“Never assume a damn thing. Especially not the received wisdom about places you have not visited, people you have not met, wines you have not tried.” It’s not every day that we get to interview The New York Times’ chief wine critic, and Eric Asimov was as candid and delightful as ever.

What’s your favourite place in the entire world to enjoy a glass of wine?

Eric Asimov:  If not right here in New York City with my wife and dear friends, the Sonoma Coast near Timber Cove is just about my favorite place in the world. But honestly, any place where you are with good friends and good food is a great place for a glass of wine.

If you were to mentor someone just starting out in the industry, what piece of advice would you give them?

EA: If you are asking about the wine-writing/journalism industry:

A. Make sure you love wine and love writing about it.

B. Never assume a damn thing.

C. Especially not the received wisdom about places you have not visited, people you have not met, wines you have not tried.

D. Question everything.

E. Do not try to establish your bona fides by being negative or cynical, or by staking out unexpected positions simply to draw attention to yourself. Legitimate enthusiasm is powerful.

F. Be as honest as you can be, but do not mistake your own opinions for facts.

G. Remember above all that, although you may often be in the company of people in the wine trade and the wealthy collectors that surround them, you are not one of them. Your responsibility is to your readers and to the truth, as far as you can make it out to be, not to the wine industry, nor to people with whom you may be friendly. If you are not comfortable with a bit of distance, this may not be the right job for you.

What do you believe to be some of the most pressing challenges in the industry’s near future? How could we go about solving them?

EA: Climate change, obviously, which requires a global effort to counter, though the wine industry can take on more of a leadership role. Sexism, racism and classism are often unacknowledged in the wine industry. As a start, we need far greater efforts to diversify both the industry and the audience for wine.

And which trends are here to stay?

EA: While the pendulum will always move, I think we do recognize that good wine in general is balanced, subtle and classical rather than exaggerated. I think we also recognize that the best agricultural methods are those that are both the kindest to the earth and that most resemble age-old practices, even if these methods are now facilitated by technology. And, though the number of natural wine producers and natural wines will always be small, their influence has been huge in raising awareness of egregious industrial practices both in the vineyard and in the winery.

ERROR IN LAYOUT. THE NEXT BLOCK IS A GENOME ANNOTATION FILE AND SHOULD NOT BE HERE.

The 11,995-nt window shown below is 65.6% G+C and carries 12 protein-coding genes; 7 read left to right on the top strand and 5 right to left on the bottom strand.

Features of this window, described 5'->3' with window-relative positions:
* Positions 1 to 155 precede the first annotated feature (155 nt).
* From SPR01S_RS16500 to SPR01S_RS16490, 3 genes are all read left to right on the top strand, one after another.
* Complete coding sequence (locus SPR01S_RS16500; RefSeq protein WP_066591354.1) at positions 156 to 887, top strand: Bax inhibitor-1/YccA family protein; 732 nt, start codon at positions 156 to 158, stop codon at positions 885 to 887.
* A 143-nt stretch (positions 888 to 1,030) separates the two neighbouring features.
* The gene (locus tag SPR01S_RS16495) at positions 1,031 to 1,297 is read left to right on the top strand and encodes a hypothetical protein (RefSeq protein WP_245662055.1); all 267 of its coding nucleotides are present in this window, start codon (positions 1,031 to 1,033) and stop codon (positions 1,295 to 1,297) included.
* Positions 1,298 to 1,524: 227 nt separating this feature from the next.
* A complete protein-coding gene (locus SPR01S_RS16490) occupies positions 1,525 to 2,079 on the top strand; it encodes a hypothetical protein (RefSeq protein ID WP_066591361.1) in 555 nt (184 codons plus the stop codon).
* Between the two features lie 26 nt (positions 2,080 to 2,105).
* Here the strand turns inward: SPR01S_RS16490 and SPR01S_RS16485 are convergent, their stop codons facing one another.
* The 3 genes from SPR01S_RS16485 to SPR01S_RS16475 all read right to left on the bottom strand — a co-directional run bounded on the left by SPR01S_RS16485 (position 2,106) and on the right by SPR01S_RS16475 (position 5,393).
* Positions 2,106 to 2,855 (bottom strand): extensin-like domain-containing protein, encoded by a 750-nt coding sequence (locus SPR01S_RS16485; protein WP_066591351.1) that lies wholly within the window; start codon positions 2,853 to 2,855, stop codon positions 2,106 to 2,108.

What do you work towards in your free time?

EA: I’m trying to write a book. I should be working on that right now!

How did you first fall in love with wine?

EA: I fell in love with food and with anything that helped me to eat better and more pleasurably, which led directly to wine.

If wine wasn’t your career of choice, what would you be doing?

EA: Just to be clear, my career is not wine but journalism. If I weren’t writing about wine – and I am fully aware of how privileged I am to be doing so – I would be writing about something else, whether politics, sports, music, books or film. Or maybe playing guitar in a band.

Which fellow speaker are you looking forward to hearing from the most at MUST 2019?

EA: It’s a wonderful lineup of speakers, and I don’t want to single out just one. But I enjoy hearing Felicity Carter speak about anything; Rui Falcão, Pedro Ballesteros and Pedro Parra are brilliant in multiple languages; Simon Woolf wrote a great book on orange wines, and Paul Mabray will no doubt have unexpected things to say about the wine industry.

We hope you’ll join Eric Asimov and other 16 world-class speakers at the third edition of MUST – Fermenting Ideas, happening June 26th-28th in Cascais, Portugal.